Frequently Asked Questions for Preparing for Engage New England

Resources

How do I register for office hours?

You can register for office hours here.

What is the timeline for funding decisions for the planning grants and expected timeframe for the planning phase?

The timeline can be found on our RFP webpage here.

Do you have resources that could inform how we might approach a planning phase?

Curated resources are available on a dedicated resources webpage. These resources, including research on serving students off track to graduate, profiles of successful alternative models, school design materials, and guides to understanding youth development theory, can aid in the development of applicants’ proposal and vision.

Access more information and resources about the RFP

Target Student Population

For the purposes of this RFP, students who are off track to graduate are defined as high school-aged/eligible students who are:

  • Enrolled in high school but off track to graduation requirements (defined as 1.5 years or more behind expected progress towards graduation);
  • Rising grade nine students who are entering high school 1.5 years or more behind expected progress; and/or
  • Disconnected or not enrolled in high school and have not yet earned a high school diploma.

What is the definition of “youth” for purposes of this RFP?

High school eligibility is defined differently across the region. The New England states have different age restrictions, and two states don't have a state-defined maximum age of enrollment - so it is established locally.

Regarding "off-track" students, can this include "at risk," even if the individuals are not presently behind and are still enrolled (not dropped out)?

Students off-track for graduation includes those behind, yet still enrolled, as well as those who have disengaged or dropped out of school. Students on track for graduation are not the target of this funding opportunity.

What are the metrics used to determine 1.5 years behind expected progress?

Metrics vary across the region and may include expected academic proficiency for age or grade, and/or expected credit accumulation for age, grade, or number of years in high school.

In what ways do you see incoming 9th graders included in the holistic program model?

Rising grade nine students who are entering high school 1.5 years or more behind expected progress, as measured in your local context, are included in the target student population under this initiative.

Does the program or school model have to solely focus on students off-track for graduation or can it serve a high number of these students in its population?

This initiative is targeting school and program models that are designed to focus exclusively on students who are off track to graduation upon entry into the school/program.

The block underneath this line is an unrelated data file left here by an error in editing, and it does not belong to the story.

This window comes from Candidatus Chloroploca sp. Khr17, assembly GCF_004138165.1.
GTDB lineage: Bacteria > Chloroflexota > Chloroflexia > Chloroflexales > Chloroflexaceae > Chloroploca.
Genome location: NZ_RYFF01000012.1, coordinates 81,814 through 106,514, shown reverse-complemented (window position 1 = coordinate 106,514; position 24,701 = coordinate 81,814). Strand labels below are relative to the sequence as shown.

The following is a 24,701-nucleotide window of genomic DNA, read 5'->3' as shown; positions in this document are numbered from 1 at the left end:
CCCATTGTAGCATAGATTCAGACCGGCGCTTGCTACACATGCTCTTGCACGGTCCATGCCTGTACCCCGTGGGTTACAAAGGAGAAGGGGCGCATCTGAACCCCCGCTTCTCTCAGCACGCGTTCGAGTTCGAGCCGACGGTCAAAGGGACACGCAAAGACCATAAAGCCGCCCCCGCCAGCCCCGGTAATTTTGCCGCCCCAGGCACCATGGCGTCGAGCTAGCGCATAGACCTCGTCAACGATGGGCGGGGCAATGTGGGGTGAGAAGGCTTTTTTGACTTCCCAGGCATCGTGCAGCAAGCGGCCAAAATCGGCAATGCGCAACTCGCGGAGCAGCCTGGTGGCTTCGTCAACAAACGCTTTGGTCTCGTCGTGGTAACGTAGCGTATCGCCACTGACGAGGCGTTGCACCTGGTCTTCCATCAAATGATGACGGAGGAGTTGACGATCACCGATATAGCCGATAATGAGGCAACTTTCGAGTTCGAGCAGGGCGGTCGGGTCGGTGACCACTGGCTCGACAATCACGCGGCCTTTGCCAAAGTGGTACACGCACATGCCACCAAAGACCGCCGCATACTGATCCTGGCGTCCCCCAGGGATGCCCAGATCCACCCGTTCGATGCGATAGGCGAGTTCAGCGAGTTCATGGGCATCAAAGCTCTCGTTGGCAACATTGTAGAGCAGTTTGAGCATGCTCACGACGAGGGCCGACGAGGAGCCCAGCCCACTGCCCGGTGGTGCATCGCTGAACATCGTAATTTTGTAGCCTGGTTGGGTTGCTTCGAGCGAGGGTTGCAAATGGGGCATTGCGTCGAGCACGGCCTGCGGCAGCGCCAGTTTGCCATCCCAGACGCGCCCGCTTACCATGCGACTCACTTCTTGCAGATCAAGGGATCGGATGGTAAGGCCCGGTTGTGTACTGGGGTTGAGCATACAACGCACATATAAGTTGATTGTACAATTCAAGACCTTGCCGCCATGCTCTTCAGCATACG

Is there a maximum age limit for students enrolled in these programs?

Students must be high school eligible and eligible to be awarded a high school diploma as defined by your local context.

If a program has been successful with getting underserved students to graduate, but those students are not off track to graduate, is this a potential fit?

No, this opportunity seeks to support schools and programs intentionally designed to serve students who are off-track to graduation.

Would it be beneficial to have a multifaceted (e.g., ELL/at-risk/dropout) approach or should we focus on the traditional "at-risk" student?

As part of the proposal, applicants should define their intended student population in their target community or region. We expect that characteristics of target students may vary among the grantee cohort, however all target students should be aligned with our general definition of a student off-track for high school graduation.

Geographic Location

Where do schools and programs need to be located to be eligible?

Schools and programs need to be located in Connecticut, Massachusetts, Maine, New Hampshire, Rhode Island, or Vermont.

While this is a regional initiative, is there a priority location? Are you looking to make a specific geographic distribution of awards?

We do not give priority by location in New England, nor do we aim to make a specific geographic distribution of grants.

Eligible Schools

Single Schools and Networks:

For the second cohort of funding, we are expecting to fund up to eight applications - each representing only one school or program model. Therefore, the cohort will include up to eight distinct schools/programs that are all focused on planning for a high-quality education for students who are off track to high school graduation.

Are you looking for multiple sites/schools/programs? Or is one site a possibility?

Each application should represent a single site (i.e., only one school or program).

Can a group of schools and programs apply together?

A group of schools or programs may apply jointly if they are interested in collaborating for a single new, improved, or expanded site.

Are you funding intermediaries/school networks?

School networks are eligible lead applicants; however, the application should focus on a vision for a single site for the new, improved, or expanded work.

We are considering a proposal for a program model that will cover three public districts. Is this something that we can pursue under this grant?